Perry made his way to Angela, already berating her. "Why would you want to do this? See what's happened? We could've kept this secret!"

Even through the noise, Angela was quiet. She was just loud enough for Perry to be able to read her lips and catch her voice over the shouts. "Secrets? In this town?"

It would not be silent again as desired, but it was finally quiet enough for Hamilton to continue the proceeding. "Miss Angela, the consequences of your actions offer us no other decision but to label you as an adulteress. Now; I implore you one last time to speak the name of the man. He is as much to blame as you. Remember that."

"Miss Angela, please." Perry nodded, still standing next to her.

"He's too coward! Say it for him!" A voice in the crowd shouted. It may be argued it begged.

"I will not!" Angela insisted, raising her own voice at his point. "Do with me what you will; I am not afraid!"

Perry, thoroughly fed up with his closest friend, threw a distressed hand through his hair. Turning to her, he could see the clear fire present in her chocolate eyes. The brunette held her ground. She was willing to go to great lengths to keep this to herself. Why protect the scoundrel? Say it wasn't love; it would be so like Angela to do this over love. Please let it not be love… But really, what else could it be?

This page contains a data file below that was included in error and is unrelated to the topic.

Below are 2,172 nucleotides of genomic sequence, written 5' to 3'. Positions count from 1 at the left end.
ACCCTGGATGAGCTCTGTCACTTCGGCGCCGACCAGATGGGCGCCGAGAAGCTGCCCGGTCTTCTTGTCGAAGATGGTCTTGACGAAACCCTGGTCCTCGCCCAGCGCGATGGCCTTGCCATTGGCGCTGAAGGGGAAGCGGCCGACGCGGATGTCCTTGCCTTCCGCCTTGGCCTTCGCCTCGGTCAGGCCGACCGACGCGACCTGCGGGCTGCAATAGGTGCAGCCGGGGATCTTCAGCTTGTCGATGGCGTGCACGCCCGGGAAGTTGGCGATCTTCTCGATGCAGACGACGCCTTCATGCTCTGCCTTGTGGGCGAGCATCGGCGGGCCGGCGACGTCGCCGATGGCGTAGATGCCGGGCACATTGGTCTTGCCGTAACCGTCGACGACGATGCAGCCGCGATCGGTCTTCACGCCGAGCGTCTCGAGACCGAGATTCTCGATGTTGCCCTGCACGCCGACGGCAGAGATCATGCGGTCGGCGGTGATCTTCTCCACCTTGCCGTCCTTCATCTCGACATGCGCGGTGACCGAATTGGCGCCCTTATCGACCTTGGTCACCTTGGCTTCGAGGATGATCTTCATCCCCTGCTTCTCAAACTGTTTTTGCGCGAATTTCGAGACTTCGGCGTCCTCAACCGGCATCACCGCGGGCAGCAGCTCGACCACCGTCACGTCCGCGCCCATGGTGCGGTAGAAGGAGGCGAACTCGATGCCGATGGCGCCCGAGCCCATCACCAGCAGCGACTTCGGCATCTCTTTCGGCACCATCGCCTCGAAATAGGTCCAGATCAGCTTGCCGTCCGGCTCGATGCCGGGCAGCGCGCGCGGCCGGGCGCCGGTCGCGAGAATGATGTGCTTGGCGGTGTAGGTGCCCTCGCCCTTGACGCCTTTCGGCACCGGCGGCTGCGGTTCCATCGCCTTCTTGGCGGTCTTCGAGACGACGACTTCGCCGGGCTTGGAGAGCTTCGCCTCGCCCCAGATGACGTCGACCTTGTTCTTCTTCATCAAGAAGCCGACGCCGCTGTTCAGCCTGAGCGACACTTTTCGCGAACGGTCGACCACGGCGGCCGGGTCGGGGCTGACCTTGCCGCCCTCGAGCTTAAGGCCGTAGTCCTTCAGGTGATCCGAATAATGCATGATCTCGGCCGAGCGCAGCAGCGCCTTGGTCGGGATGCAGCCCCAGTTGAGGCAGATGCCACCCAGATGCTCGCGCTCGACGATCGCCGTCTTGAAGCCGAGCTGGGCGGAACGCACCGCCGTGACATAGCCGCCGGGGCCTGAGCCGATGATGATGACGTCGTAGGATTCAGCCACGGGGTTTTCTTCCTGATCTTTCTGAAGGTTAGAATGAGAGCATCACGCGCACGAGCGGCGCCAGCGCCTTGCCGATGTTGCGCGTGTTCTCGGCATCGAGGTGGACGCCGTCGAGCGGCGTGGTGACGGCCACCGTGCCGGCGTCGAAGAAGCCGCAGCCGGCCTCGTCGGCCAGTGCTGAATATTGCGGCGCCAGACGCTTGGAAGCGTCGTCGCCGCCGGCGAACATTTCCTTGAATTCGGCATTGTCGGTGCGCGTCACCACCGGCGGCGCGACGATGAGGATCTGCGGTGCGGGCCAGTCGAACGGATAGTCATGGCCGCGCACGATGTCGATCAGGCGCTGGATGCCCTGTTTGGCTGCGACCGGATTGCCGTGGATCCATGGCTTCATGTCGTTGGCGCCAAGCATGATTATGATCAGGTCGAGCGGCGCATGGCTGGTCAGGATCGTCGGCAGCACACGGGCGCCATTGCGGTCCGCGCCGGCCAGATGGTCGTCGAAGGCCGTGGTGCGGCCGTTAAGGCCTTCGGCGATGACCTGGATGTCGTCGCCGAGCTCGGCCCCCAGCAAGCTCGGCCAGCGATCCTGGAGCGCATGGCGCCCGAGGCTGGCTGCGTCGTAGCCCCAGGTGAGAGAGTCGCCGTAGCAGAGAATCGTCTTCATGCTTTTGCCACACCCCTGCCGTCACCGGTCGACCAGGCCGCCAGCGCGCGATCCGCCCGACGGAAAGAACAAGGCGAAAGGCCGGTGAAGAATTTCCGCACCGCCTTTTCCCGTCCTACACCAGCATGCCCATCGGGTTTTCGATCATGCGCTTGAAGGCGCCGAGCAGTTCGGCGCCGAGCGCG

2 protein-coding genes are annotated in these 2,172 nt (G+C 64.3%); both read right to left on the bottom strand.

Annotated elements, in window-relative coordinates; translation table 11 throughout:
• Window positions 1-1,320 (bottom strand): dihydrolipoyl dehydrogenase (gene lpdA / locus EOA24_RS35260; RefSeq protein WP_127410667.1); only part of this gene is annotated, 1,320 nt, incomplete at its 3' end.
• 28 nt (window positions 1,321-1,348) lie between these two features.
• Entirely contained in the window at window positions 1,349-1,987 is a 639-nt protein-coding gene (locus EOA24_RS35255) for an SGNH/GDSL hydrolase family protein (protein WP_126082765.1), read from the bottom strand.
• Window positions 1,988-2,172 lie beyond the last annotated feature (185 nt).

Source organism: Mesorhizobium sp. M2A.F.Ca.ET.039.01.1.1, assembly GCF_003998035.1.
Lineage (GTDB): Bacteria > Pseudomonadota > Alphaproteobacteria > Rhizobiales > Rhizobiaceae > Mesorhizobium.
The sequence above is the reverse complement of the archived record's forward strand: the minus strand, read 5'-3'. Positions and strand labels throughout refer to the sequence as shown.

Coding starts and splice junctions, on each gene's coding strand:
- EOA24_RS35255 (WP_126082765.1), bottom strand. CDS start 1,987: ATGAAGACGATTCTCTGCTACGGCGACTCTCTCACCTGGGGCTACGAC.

"Very well…" Hamilton decided. "Angela, I have to sentence you to house arrest—"

"Make her wear the 'A'!"

"Symbol of her shame!"

Foolish girl!

"—and to wear the letter 'A', public symbol of your adultery. You may not leave town until his name is given. I'm… sorry." The mayor finished lamely, wearing a tired and sorrowful expression as he dismissed her.

Angela stared bravely for a moment at the Mayor Hamilton and nodded, accepting her fate. She turned on her heel in a graceful swoop, touching her abdomen for a moment with the tips of her fingers. Perry reached for her, but she gave his shoulder a pat and stepped around him. She did not see her husband watching her from the spectators with a pained, yet curious stare.

The villagers needed not move aside; a path was clear for her. Everyone watched in a mixture of hatred, shock, pity, and intrigue as Angela descended the staircase of the Celesta Church Plaza to go home.